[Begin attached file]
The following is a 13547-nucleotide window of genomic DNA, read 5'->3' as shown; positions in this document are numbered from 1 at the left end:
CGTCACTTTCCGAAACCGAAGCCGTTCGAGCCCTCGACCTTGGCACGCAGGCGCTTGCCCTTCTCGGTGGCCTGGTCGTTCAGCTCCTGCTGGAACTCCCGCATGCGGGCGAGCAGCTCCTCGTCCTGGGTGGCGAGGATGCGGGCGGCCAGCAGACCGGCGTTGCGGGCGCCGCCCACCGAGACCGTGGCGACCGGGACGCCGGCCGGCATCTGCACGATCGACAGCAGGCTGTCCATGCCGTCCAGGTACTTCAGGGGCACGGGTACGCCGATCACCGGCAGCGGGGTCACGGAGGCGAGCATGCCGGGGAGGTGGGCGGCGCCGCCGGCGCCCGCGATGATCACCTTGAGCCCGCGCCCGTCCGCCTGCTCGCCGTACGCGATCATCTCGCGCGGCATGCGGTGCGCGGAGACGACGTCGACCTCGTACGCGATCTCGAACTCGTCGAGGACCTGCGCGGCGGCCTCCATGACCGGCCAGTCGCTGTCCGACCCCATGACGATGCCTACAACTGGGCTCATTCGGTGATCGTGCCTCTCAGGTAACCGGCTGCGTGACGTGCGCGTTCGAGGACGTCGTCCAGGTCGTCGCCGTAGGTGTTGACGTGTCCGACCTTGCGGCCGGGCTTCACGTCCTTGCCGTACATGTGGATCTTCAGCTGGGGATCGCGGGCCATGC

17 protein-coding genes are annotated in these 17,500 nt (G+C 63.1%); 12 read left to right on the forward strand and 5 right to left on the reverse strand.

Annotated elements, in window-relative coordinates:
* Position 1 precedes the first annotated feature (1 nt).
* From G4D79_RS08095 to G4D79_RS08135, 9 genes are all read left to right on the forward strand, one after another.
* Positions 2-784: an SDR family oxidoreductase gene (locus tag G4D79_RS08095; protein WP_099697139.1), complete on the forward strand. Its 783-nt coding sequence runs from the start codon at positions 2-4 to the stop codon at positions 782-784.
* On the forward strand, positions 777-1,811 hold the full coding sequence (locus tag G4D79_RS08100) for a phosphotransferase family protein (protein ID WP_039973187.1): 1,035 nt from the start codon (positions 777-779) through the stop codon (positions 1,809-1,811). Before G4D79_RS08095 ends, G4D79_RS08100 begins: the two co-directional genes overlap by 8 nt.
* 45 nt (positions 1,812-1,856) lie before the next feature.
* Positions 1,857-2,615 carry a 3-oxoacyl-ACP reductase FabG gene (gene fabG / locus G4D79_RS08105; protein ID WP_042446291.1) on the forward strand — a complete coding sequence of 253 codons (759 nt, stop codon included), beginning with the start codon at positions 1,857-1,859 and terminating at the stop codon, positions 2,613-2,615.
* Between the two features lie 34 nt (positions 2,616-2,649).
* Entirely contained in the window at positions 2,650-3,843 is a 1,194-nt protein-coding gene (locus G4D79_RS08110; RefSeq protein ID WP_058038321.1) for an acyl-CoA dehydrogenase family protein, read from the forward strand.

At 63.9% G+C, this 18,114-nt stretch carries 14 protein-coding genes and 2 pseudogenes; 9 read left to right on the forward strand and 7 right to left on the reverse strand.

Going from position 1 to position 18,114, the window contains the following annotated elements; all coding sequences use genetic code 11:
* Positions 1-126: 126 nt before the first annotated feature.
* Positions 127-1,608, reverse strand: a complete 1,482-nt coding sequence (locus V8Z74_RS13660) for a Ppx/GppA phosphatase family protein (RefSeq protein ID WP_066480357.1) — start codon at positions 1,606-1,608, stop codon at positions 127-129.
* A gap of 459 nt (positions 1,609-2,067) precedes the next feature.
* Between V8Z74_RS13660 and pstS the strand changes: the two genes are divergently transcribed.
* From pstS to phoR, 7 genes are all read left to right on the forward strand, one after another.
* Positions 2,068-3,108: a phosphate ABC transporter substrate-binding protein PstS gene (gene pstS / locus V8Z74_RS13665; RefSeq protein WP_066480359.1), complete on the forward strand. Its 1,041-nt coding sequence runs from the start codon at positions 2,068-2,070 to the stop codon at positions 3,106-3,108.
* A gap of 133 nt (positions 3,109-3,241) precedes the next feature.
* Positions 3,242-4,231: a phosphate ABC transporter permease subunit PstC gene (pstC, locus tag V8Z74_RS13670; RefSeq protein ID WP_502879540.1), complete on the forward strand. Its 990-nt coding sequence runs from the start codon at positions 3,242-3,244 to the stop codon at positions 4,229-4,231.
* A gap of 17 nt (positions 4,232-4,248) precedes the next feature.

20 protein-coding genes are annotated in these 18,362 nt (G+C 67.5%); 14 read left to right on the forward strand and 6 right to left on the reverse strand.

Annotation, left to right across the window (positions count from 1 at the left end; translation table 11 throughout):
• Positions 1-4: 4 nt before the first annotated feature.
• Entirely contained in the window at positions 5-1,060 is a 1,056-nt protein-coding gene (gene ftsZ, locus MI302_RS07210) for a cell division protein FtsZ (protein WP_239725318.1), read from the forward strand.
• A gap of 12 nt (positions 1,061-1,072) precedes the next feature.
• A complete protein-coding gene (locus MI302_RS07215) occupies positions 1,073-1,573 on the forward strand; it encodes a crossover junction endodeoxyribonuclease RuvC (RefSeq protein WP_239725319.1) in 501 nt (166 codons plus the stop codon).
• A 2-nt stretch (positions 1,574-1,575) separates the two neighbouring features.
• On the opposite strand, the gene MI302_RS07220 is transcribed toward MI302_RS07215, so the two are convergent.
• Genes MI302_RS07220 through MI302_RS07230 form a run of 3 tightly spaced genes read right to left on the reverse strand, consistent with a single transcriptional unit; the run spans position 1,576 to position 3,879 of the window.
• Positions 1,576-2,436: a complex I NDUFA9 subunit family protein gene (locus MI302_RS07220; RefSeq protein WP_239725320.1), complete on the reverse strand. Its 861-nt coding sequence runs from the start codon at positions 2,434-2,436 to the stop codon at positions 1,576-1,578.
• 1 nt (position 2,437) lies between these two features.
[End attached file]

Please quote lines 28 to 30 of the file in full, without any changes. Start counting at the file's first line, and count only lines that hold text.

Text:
• A gap of 12 nt (positions 1,061-1,072) precedes the next feature.
• A complete protein-coding gene (locus MI302_RS07215) occupies positions 1,073-1,573 on the forward strand; it encodes a crossover junction endodeoxyribonuclease RuvC (RefSeq protein WP_239725319.1) in 501 nt (166 codons plus the stop codon).
• A 2-nt stretch (positions 1,574-1,575) separates the two neighbouring features.